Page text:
6. Provide visual labels whenever possible

This comes in handy for people browsing the web using voice commands. It’s is a bit tricky. I’ll explain why. Firstly, think about how voice recognition software work?

Let’s take Apple’s Siri for example. We say a keyword, “Hey Siri” followed by the command that we want to execute.

An example would be “Hey Siri, What’s the time now?”

Now imagine navigating a webpage using Siri.

If there is a button called Send. We could say “Hey Siri, click Send button”. That’s pretty straight forward right?

Now imagine if the button only had an icon instead of the label “send”. Now how will you tell Siri to click that button?

So, provide visual labels whenever possible. If it’s impossible then at least make it tab-able.

7. Descriptive Infographics

When using SVG for an infographic like a chart or some other type of data representation they usually don’t provide any information for accessible users. For the accessible users to make use of such an implementation the best way would be to provide them with a description of the infographic as text so that a screen reader can pick that up.

The following example would be a good way to implement such an SVG.

aria-label="Average something of something"
<!-- fallback -->
<p id="something_desc">90% increase in number of sales in the year 2022 with proper SEO tactics implemented as to no SEO done for the previous year.</p>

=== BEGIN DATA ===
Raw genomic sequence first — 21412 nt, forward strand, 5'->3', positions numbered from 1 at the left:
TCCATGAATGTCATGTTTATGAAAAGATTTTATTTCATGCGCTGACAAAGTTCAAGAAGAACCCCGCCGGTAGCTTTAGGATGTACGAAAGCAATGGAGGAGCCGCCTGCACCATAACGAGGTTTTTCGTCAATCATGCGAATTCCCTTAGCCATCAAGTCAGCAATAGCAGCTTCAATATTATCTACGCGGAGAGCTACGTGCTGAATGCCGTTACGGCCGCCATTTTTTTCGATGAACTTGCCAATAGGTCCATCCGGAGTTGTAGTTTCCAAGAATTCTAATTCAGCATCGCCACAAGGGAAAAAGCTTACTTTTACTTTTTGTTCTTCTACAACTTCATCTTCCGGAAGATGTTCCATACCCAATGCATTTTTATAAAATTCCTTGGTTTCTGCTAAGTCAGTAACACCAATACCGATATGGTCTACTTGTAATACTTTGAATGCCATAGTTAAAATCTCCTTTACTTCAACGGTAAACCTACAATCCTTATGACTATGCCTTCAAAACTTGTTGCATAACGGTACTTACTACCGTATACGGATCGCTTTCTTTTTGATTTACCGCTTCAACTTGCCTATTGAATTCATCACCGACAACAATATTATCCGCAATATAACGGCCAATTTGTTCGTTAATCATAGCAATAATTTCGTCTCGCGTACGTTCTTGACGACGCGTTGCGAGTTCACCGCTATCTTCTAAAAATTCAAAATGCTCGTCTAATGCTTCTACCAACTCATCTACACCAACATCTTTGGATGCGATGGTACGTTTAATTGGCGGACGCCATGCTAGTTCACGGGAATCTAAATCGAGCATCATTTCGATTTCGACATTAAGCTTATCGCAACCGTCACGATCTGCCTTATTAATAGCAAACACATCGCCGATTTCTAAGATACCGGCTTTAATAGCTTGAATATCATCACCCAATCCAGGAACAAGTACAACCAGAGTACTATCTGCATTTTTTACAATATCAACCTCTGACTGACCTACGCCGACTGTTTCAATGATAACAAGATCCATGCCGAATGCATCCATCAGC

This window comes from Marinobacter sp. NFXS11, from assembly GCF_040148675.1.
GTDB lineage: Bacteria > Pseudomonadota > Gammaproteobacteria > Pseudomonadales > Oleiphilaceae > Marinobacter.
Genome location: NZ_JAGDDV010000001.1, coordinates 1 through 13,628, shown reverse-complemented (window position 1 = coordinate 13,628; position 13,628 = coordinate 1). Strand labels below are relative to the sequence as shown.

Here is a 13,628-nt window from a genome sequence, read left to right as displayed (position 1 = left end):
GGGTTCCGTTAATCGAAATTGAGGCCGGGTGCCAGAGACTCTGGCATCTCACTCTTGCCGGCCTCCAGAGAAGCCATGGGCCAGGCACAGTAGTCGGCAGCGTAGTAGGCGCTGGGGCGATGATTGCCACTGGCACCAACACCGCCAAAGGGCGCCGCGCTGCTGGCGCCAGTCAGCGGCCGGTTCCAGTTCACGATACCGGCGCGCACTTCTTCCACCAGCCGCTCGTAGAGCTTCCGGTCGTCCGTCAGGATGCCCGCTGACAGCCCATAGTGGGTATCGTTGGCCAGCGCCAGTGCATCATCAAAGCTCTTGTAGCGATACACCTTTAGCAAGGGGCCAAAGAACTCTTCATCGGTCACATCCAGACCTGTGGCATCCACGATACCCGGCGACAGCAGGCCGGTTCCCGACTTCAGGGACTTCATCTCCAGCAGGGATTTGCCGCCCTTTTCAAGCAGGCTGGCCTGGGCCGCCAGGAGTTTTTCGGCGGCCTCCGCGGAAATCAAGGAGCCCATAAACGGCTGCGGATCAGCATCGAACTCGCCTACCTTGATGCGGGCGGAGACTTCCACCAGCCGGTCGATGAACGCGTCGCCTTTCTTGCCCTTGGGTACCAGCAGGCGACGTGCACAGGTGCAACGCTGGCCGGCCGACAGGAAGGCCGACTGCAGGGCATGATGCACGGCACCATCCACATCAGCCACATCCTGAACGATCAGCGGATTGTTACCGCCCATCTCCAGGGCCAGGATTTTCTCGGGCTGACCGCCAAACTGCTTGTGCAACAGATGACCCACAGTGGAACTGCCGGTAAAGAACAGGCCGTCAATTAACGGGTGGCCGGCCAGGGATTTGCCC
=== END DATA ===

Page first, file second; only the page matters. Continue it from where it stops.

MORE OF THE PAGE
An overall checklist to turn to

  1. Have I used all the HTML sectioning elements correctly and not just divs?
  2. Are the Headings used for proper structuring and not to emphasize size?
  3. Have I excluded unwanted links using tabindex -1
  4. Are all the buttons accessible? Do they have a proper name or label? If not have you provided ARIA labels or alternatives?
  5. Have you changed the style of the focus indicator? If so are they compliant with the norms?
  6. Buttons, form elements like checkboxes and radio should be accessible
  7. provide visual labels wherever possible
  8. Infographics should have a fallback with a verbal explanation. If using SVG use <object> with fallback description
  9. Offscreen links should be disabled from tabbing using tabindex = -1 else user will be stuck thinking nothing is happening

Accessibility is an ocean and I have only scratched the surface. Hopefully, with this, I was able to shine some light on a potentially dark zone for most of us out there.

Everything that I have explained here is based on the blog and talks of Sara Soueidan. Check out her blog to learn more. She has a lot of cool topics and does a good job of explaining everything in-depth.